>> it was a disaster in part. if you say to yourself. and i remember standing there during the debate when romney went after me on this, and you say to yourself, do you have any idea what that's going to look like as a 30-second ad? and of course, romney did worse with asian-americans than he did with latinos. and the reason was pretty simple. the obama message was after they get done deporting them, they're coming for you. so he literally did -- nobody's picked this up yet, but we used to carry the asian-american vote. we've managed in 12 years to totally throw it away. it's almost inconceivable we would do as badly as we did with latinos. the obama campaign began advertising on univision, i think in early may. and i said one-third of the republican effort should have been in the latino community. if you have a zone that's going to make or break you, you better figure out how to carry it or it'll break you. that was a significant part of where we are. and the republicans are going to have to come to grips with immigration. and how do you deal in a humane way with grandmothers? i deliberately use that imagery because it personifies -- you can't say to somebody i really would like to get your vote over jobs, by the way, we're kicking your grandmother out. it doesn't work.
>> a bit of a mixed message, isn't it?
>> my goodness.
>> i'm going to ask you to weigh in on one aspect of the president's record now and going forward is obama care. there's some disagreement in the party. should governors, republican governors, republican members of congress accept it and help implement it, tell them how to take advantage of the new programs? or should the party continue to fight it?
>> a, it's going to survive, he won the election. he's not going to preside over the repeal of obama care. b, it's not going to work. you're already seeing, for example, major chains in restaurants saying we're hiring everybody for 29 hours.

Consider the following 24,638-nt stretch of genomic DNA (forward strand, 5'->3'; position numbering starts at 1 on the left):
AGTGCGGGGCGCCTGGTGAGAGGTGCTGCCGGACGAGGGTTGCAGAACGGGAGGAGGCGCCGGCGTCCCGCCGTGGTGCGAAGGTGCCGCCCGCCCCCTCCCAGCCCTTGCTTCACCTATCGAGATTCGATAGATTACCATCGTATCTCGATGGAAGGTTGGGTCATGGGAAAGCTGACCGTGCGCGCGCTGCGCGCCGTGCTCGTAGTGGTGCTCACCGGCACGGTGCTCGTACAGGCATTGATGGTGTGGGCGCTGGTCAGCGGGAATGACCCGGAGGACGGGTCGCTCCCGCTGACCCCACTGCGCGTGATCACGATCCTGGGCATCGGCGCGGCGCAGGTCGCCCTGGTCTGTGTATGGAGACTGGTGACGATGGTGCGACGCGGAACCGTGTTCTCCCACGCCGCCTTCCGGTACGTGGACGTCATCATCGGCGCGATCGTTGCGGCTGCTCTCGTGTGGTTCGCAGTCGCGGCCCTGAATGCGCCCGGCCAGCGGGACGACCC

>> would you tell rick scott and rick perry to work to implement this?
>> no, i'd tell them to look out what's best for their state. if they think it's best for their state to implement it, implement it, if they'd rather not be involved, they should have a hard-nose look at what's best for their state. i do want to say -- there are two mandates out of this election. i mean, no house republican should be bamboozled into this idea that the only person who has a mandate is barack obama . the house republicans have a mandate, it's fundamentally different than obama 's mandate and they ought to learn a lesson from tip o'neill. o'neill scheduled a vote, he said we're going to have a democratic alternative , and if you can get the vote, mr. president, you can pass the alternative. but it's your problem to get the votes. and boehner would be well put not to try to cut a deal with obama but instead to say paul ryan 's going to bring a solution to the fix, we're going to gather votes for it. i guarantee you, you'll get the right to have a democratic substitute. and if you can get enough republicans to vote for it, terrific. but they do not have an obligation to concede that the only mandate in washington is the president's.
>> you're talking about chains hiring people for 29 hours. i'm hearing that from small business owners across pensacola.
>> my own district. on election night i got three different e-mails from small business owners going it's sad -- and i said this on the air a couple days ago. they said i'm going to have to put these people on for less than 30 hours and i'm going to lose my best people. i can choose to do that or fire six, seven people because my margins are so small i'm fighting to keep my business open.
>> you track the number of layoffs and closures in the first week since the election, it's sobering. and part of the reason we wrote "victory of yorktown " is say to people, this is a tough country. he goes home to mt. vernon for one week out of eight years. okay. we lost an election. we also won the house. we have 30 governorships, we have several thousand state legislators . now let's pick ourselves up, spend six months learning what went wrong, get back in the game, and attempt to give the american people an alternative.
>> all right. let's talk about the book then. and your co-author , and tell us about the basis of the book and how it competes with meacham's book.